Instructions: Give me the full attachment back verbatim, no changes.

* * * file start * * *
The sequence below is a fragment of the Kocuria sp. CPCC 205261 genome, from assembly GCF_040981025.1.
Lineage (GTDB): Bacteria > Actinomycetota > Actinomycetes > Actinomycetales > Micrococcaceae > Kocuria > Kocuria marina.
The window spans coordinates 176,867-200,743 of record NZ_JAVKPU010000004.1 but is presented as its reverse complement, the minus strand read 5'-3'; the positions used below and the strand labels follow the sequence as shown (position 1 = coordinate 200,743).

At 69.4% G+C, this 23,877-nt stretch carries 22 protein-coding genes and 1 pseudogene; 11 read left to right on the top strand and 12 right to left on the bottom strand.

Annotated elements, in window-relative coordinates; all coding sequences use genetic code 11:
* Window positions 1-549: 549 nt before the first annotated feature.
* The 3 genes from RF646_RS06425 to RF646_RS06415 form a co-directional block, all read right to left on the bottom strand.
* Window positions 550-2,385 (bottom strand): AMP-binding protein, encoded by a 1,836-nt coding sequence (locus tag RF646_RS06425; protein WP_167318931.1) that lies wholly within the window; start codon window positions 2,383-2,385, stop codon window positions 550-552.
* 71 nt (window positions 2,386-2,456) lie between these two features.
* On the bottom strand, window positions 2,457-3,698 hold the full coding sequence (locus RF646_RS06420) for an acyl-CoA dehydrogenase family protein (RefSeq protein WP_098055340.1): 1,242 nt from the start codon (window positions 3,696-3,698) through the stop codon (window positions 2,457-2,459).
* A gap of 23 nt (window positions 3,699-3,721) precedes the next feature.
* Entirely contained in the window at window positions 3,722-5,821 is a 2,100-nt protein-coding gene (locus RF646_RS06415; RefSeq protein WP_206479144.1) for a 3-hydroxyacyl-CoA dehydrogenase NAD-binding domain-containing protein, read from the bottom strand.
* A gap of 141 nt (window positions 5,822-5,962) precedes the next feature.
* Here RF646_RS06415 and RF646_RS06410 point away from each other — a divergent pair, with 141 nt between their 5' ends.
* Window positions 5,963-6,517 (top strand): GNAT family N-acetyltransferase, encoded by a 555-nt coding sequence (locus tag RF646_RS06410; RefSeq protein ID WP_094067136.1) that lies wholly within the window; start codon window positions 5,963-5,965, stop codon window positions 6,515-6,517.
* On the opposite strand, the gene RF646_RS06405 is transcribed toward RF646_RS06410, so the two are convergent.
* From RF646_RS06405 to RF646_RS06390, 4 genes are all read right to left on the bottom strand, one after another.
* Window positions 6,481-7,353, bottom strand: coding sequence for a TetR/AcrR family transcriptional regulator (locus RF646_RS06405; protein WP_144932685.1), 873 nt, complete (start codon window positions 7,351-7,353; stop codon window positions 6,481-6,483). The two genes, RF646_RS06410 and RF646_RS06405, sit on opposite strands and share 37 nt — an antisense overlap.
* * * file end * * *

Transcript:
The sequence below is a fragment of the Kocuria sp. CPCC 205261 genome, from assembly GCF_040981025.1.
Lineage (GTDB): Bacteria > Actinomycetota > Actinomycetes > Actinomycetales > Micrococcaceae > Kocuria > Kocuria marina.
The window spans coordinates 176,867-200,743 of record NZ_JAVKPU010000004.1 but is presented as its reverse complement, the minus strand read 5'-3'; the positions used below and the strand labels follow the sequence as shown (position 1 = coordinate 200,743).

At 69.4% G+C, this 23,877-nt stretch carries 22 protein-coding genes and 1 pseudogene; 11 read left to right on the top strand and 12 right to left on the bottom strand.

Annotated elements, in window-relative coordinates; all coding sequences use genetic code 11:
* Window positions 1-549: 549 nt before the first annotated feature.
* The 3 genes from RF646_RS06425 to RF646_RS06415 form a co-directional block, all read right to left on the bottom strand.
* Window positions 550-2,385 (bottom strand): AMP-binding protein, encoded by a 1,836-nt coding sequence (locus tag RF646_RS06425; protein WP_167318931.1) that lies wholly within the window; start codon window positions 2,383-2,385, stop codon window positions 550-552.
* 71 nt (window positions 2,386-2,456) lie between these two features.
* On the bottom strand, window positions 2,457-3,698 hold the full coding sequence (locus RF646_RS06420) for an acyl-CoA dehydrogenase family protein (RefSeq protein WP_098055340.1): 1,242 nt from the start codon (window positions 3,696-3,698) through the stop codon (window positions 2,457-2,459).
* A gap of 23 nt (window positions 3,699-3,721) precedes the next feature.
* Entirely contained in the window at window positions 3,722-5,821 is a 2,100-nt protein-coding gene (locus RF646_RS06415; RefSeq protein WP_206479144.1) for a 3-hydroxyacyl-CoA dehydrogenase NAD-binding domain-containing protein, read from the bottom strand.
* A gap of 141 nt (window positions 5,822-5,962) precedes the next feature.
* Here RF646_RS06415 and RF646_RS06410 point away from each other — a divergent pair, with 141 nt between their 5' ends.
* Window positions 5,963-6,517 (top strand): GNAT family N-acetyltransferase, encoded by a 555-nt coding sequence (locus tag RF646_RS06410; RefSeq protein ID WP_094067136.1) that lies wholly within the window; start codon window positions 5,963-5,965, stop codon window positions 6,515-6,517.
* On the opposite strand, the gene RF646_RS06405 is transcribed toward RF646_RS06410, so the two are convergent.
* From RF646_RS06405 to RF646_RS06390, 4 genes are all read right to left on the bottom strand, one after another.
* Window positions 6,481-7,353, bottom strand: coding sequence for a TetR/AcrR family transcriptional regulator (locus RF646_RS06405; protein WP_144932685.1), 873 nt, complete (start codon window positions 7,351-7,353; stop codon window positions 6,481-6,483). The two genes, RF646_RS06410 and RF646_RS06405, sit on opposite strands and share 37 nt — an antisense overlap.